So, we wanted to chat with Noah about some of the sweet analog gear that Lacquer Channel Mastering has in use on the projects that he himself has personally overseen at the studio over the years. 

Without further delay, here is our chat with Noah Mintz.  If you’re a audio gear geek, we think you’ll dig this interview.


YC: I’ve got Noah Mintz of Toronto’s famous Lacquer Channel Mastering on the horn here.  Noah, how you doing today?

NM: Super awesome!

YC: Wow, good to hear!  Doing any mastering today at the studio?  What’s going on?

NM: I can’t really talk about projects I’m currently working on because they might not be annouced.  I can’t be the guy to do that as the artists wouldn’t be so happy.  It’s just not my art so I can’t announce it to the world.  That said, I’m working pretty much everyday.  I can, however, talk about work that has been released.

YC: Yeah, gotta keep projects in progress hush hush.  I get it!  But suffice it to say there’s work on the go.  I see there’s a crazy long list of things that have passed through the Lacquer Channel with various projects and such – albums, EP’s, stuff coming out on vinyl.

NM: Yes, we work on about 300-400 different projects a year.

YC: Busy times!  Sounds like about one project a day pretty much between you and the crew. 

NM: Well, there are a lot of us mastering engineers here.

YC: How many do you work on personally?

NM: I do about 4 days a week, so generally that means about 4 projects a week, give or take.  Some days are 12 hours long.

YC: Gotcha.  It sounds like your ears are working overtime as it must involve lots of listening and fine tuning.

NM: Lots of listening.  That’s what I mostly do, and also why it can take so long because I take lots of breaks to rest my ears.  Plus there’s all the admin work, which I’m doing now.

YC: Interesting work if you can get it, though!  Mind if i grill you on some of the studio’s gear for a bit?

NM: Sure, I love gear!  Most engineers do.

YC: It’s the tools of your trade as well.  Plus, I’m sure you’re fairly well versed in it by now.

NM: For sure.  My gear is my best friend at this point when it comes to my job.

YC: I was digging around, looking at the gear you have.  First off, I wanted to ask you about the Muth BAX EQ.  What can you tell me about that unit?  Best friend material right there?

NM:  It’s the protoype to the Dangerous BAX EQ, but it’s less flexible. It’s good – very wide, but I like wide.

YC: So I’m guessing the main draw of this machine it’s the “curves” it provides?

NM: Yes, BAX is like a home stereo EQ – just top and bottom, with no mid.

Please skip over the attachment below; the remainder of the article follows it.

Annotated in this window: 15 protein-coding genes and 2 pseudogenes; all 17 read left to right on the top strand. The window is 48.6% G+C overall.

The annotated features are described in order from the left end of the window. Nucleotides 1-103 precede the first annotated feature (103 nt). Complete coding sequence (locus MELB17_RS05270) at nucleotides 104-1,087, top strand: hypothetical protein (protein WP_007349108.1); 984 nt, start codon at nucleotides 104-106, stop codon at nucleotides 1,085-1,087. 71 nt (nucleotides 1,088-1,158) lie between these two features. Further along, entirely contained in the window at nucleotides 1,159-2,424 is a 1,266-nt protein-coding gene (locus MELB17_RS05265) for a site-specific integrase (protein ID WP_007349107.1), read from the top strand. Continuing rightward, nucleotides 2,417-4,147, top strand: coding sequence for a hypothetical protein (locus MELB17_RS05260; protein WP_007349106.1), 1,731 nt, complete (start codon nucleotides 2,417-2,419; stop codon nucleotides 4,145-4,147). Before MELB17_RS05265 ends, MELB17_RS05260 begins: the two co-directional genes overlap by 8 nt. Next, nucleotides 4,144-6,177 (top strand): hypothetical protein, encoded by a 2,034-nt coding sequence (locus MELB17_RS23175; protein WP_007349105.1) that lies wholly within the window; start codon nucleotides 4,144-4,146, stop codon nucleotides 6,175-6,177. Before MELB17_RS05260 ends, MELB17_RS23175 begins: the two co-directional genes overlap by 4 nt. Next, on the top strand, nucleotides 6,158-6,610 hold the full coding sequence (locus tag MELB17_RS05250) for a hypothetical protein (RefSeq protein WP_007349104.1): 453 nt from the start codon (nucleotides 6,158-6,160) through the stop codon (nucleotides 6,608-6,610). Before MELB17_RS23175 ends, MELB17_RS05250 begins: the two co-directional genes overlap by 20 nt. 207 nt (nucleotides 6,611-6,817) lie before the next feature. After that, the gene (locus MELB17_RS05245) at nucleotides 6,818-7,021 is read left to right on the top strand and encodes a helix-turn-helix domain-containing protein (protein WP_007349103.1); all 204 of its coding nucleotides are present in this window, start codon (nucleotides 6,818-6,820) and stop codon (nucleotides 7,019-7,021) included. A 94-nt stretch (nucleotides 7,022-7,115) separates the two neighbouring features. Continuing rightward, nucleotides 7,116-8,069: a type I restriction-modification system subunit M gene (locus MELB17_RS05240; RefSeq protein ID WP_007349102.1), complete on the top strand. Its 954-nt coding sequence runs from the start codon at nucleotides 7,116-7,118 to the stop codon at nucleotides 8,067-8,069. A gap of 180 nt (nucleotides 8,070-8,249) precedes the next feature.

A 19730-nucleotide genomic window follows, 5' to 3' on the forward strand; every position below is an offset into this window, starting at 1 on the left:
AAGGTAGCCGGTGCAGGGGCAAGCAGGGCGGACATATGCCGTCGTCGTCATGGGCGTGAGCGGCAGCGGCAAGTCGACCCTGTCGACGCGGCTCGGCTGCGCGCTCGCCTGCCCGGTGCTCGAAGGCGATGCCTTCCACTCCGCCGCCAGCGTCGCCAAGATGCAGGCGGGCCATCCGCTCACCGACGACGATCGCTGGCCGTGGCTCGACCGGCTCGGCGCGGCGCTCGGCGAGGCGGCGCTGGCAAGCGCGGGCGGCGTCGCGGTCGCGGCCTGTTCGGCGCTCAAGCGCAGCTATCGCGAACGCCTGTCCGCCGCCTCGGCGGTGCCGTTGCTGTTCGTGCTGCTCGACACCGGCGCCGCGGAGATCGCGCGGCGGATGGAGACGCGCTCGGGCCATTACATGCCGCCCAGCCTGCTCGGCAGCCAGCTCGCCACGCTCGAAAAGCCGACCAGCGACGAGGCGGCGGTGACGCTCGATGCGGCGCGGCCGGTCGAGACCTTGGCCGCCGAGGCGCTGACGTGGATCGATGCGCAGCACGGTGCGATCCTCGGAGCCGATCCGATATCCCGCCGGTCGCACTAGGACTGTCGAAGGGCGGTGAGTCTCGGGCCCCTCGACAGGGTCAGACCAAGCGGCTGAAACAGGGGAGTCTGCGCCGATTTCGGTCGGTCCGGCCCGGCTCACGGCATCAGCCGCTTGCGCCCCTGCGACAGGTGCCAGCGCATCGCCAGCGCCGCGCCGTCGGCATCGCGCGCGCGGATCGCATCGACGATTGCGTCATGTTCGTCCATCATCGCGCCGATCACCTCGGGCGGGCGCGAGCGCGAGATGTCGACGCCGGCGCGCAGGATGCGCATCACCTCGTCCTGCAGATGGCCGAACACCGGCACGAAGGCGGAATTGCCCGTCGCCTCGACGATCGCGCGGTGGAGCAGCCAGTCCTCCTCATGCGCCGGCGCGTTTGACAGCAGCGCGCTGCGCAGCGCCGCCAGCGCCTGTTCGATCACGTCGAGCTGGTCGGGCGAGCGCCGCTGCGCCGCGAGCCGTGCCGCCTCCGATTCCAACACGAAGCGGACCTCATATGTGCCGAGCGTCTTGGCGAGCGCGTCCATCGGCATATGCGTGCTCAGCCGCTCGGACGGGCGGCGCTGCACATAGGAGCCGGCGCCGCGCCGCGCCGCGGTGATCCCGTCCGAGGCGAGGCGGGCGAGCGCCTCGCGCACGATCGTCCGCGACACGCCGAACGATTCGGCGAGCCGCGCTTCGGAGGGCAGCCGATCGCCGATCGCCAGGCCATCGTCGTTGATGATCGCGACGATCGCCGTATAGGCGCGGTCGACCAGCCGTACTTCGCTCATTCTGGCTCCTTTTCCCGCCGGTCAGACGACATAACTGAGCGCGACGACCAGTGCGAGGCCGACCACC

YC: No mid, eh?  Interesting.  Just treble and bass.

NM: Yep, just like a 70’s hi fi stereo.

YC:  How long have you guys been using the Muth BAX EQ?

NM: About a decade.  Our unit built it for us specifically, and then he (Muth) built the Dangerous one.

YC:  Do you have both?  Or even need both?

NM: Phil (the other engineer) has both. I just have the Muth.

YC:  Ah. Would you say it’s your go to, this Muth BAX EQ?

NM: Not really.  I think of it more as a finishing EQ. for when I need a little more or less bass. The Sontec Mes 430-B Mastering EQ is more the go-to EQ.

YC: Could you explain why a bit?

NM: It’s just a golden EQ. That’s why every ME want’s one, and they are $15,000 on eBay.  It just sounds so good and the ergonomics are awesome. Big knobs.

YC: Nice. So yours has been customized?

NM: Yes. The original op-amps have been swapped out for John Hall Amps. That’s pretty common.

YC: So it’s basically optimized then.

NM: I still have the original HS-1000’s, but these sounds better.  Just tighter and more focused.

YC: How many EQ’s would you say you would put to use during a particular project?  Your list of EQ’s is extensive.

NM: It’s not about EQ, but rather bands. I might use 3-4 bands, but over 2-3 EQ’s.  Each EQ sounds different.

YC: Newb question. What’s a band?

NM: Frequency Amplitude. So for example 1db at 4k on the Neve, -1db 250hz on the Sontec, 60hz shelf on the SPL.

YC: That makes sense.

NM: Each EQ generally has around 3-4 bands.

YC: Are all the EQ’s analog or do you employ any that are digital?

NM: Not hardware digital but lots of plug-ins. I have a HW digital compressor. The Weiss, for instance.

YC: Right, so you use a combination of things. This is all running through Protools?

NM: No, mastering engineers don’t generally use Protools. Well, maybe for playback, but never for editing. I use Magix Sequoia which is used in probably 70% of all the mastering studios.

YC: Ok, yeah I’m not up to speed on all this. Good to know!  I just thought that I saw that you guys use Protools in there somewhere.

NM: Yeah, we have it just in case a project is brought in with PT files.

YC: Right, that’s logical.  So, you guys have some pretty impressive compressors there as well, such as the Chandler Limited LTD-2.

NM: No longer. We need to update that on our site.

YC: It’s gone?

NM: Although it is an amazing unit, it’s just not flexible enough for modern mastering.  It’s too much of a one trick pony for me.

YC: So what do you turn to now?  I’m guessing the Manley Tube Vari-Mu?

NM: The Manely Vari-mu, the Dave Hill Titan, or the Weiss DS-1.  That’s pretty much it.

YC: Here’s a newb question for you.  How many compressors do you use for a single session?  Do you just pick one, or can you use more than one?

NM: Usually 0, but 1 if it needs it.

YC:  Oh really?

NM: You can use more than 1 if you want the sound of the tubes from the Manley

but most mixes are already compressed these days.

YC: Does anyone ever walk into The Lacquer Channel and actually say that they want a Manley tube sound?

NM: No, but they do mention wanting the sound of tubes and warmth.

YC: I wouldn’t assume that most artists who come in would necessarily know a lot about this gear.  Maybe I’m wrong, though.